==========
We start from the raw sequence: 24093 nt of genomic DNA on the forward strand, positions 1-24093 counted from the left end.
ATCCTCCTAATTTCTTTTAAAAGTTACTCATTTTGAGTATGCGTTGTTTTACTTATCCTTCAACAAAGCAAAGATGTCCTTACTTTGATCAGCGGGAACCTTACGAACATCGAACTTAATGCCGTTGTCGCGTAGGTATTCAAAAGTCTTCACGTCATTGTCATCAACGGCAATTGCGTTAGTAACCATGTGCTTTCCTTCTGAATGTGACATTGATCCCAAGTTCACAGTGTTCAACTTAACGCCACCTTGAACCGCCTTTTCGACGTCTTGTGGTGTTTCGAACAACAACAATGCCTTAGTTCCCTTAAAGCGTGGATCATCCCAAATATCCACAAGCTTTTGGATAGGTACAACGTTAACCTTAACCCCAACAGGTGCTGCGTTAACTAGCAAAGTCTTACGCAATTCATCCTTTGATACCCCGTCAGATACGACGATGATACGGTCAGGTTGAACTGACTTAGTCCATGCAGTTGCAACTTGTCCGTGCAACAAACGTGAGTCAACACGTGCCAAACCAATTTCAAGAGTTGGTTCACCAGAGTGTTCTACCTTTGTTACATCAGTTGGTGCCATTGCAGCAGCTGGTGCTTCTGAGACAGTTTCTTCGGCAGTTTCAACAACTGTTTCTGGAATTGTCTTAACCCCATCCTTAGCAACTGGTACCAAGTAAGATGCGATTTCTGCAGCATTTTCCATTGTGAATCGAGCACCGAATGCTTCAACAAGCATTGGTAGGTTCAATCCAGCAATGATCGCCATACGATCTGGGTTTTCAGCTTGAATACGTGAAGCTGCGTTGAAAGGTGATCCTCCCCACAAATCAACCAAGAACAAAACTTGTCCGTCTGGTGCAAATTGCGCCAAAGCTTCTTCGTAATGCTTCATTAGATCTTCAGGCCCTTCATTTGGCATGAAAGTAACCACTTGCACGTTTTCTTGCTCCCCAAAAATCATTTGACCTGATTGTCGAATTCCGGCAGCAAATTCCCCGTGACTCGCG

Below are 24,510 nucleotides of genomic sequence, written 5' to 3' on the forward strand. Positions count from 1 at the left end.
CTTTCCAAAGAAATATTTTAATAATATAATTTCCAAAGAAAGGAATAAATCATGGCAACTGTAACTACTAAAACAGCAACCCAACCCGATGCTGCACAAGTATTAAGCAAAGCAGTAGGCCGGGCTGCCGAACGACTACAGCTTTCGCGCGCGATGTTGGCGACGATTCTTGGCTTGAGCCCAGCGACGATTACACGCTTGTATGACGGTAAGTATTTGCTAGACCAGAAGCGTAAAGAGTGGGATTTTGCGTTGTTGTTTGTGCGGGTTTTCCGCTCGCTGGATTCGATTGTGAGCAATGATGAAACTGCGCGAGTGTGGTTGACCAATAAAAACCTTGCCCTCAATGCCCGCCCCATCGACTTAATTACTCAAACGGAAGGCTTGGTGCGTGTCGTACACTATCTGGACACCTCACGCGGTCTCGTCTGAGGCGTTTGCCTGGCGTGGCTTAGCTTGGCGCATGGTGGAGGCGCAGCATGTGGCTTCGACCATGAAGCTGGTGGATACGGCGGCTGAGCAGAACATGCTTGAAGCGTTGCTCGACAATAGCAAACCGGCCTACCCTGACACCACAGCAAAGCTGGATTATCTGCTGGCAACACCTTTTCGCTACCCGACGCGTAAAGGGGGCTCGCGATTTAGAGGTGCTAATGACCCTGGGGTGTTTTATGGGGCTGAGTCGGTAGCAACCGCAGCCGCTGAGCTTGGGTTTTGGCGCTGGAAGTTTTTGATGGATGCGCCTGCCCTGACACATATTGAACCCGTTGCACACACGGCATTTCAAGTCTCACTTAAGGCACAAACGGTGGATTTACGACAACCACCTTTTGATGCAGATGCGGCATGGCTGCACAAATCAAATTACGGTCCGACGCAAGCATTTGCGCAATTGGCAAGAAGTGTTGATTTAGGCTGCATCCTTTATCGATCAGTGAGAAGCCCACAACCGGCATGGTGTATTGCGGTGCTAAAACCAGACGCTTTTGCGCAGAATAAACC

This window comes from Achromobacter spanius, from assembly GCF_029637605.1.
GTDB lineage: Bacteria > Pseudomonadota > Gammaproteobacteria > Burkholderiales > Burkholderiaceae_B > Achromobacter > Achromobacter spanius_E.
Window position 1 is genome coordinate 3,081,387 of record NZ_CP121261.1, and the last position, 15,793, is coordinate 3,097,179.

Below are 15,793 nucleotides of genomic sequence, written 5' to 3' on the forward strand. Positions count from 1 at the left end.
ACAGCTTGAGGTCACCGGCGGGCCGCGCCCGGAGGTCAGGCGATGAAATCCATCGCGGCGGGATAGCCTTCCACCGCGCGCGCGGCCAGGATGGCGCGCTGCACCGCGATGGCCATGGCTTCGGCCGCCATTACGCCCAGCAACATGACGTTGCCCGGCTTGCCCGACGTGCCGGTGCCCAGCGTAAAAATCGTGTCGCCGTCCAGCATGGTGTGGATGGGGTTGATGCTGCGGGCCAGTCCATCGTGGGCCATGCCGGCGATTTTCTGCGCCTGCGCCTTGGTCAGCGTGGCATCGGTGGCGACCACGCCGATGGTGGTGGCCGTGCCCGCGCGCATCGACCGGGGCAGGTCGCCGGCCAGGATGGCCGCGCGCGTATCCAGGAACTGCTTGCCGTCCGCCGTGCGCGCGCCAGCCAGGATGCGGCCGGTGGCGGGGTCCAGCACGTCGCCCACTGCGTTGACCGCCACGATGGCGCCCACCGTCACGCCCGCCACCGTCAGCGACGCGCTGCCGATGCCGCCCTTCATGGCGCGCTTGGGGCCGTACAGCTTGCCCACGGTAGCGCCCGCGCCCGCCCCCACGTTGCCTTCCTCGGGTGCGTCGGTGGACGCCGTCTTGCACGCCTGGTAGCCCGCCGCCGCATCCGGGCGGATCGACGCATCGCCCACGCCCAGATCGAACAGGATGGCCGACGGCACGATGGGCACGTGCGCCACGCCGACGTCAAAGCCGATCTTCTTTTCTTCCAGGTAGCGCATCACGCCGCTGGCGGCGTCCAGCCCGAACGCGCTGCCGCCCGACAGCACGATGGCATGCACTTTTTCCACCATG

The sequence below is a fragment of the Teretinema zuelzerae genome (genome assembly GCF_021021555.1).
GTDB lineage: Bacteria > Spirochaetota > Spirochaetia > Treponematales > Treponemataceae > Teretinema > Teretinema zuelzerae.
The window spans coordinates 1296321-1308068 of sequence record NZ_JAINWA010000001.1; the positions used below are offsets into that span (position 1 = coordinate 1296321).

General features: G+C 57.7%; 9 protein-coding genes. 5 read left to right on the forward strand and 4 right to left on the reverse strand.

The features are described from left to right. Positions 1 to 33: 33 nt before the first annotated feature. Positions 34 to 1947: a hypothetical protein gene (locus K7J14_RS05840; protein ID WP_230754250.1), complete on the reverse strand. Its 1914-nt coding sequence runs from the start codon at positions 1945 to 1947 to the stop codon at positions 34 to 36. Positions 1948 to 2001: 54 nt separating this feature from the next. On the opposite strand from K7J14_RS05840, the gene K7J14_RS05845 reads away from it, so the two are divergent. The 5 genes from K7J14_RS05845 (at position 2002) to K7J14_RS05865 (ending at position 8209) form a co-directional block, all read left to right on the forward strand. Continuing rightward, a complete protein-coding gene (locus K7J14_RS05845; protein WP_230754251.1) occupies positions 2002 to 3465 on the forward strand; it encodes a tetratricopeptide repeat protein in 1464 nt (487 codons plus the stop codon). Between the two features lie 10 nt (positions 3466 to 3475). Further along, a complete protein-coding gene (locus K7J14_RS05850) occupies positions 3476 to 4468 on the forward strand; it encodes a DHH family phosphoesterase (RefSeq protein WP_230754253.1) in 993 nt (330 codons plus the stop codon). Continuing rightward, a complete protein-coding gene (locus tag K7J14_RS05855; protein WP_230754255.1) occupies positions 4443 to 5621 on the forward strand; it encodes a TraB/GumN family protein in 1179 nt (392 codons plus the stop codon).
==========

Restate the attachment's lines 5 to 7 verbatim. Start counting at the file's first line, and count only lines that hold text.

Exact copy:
This window comes from Achromobacter spanius, from assembly GCF_029637605.1.
GTDB lineage: Bacteria > Pseudomonadota > Gammaproteobacteria > Burkholderiales > Burkholderiaceae_B > Achromobacter > Achromobacter spanius_E.
Window position 1 is genome coordinate 3,081,387 of record NZ_CP121261.1, and the last position, 15,793, is coordinate 3,097,179.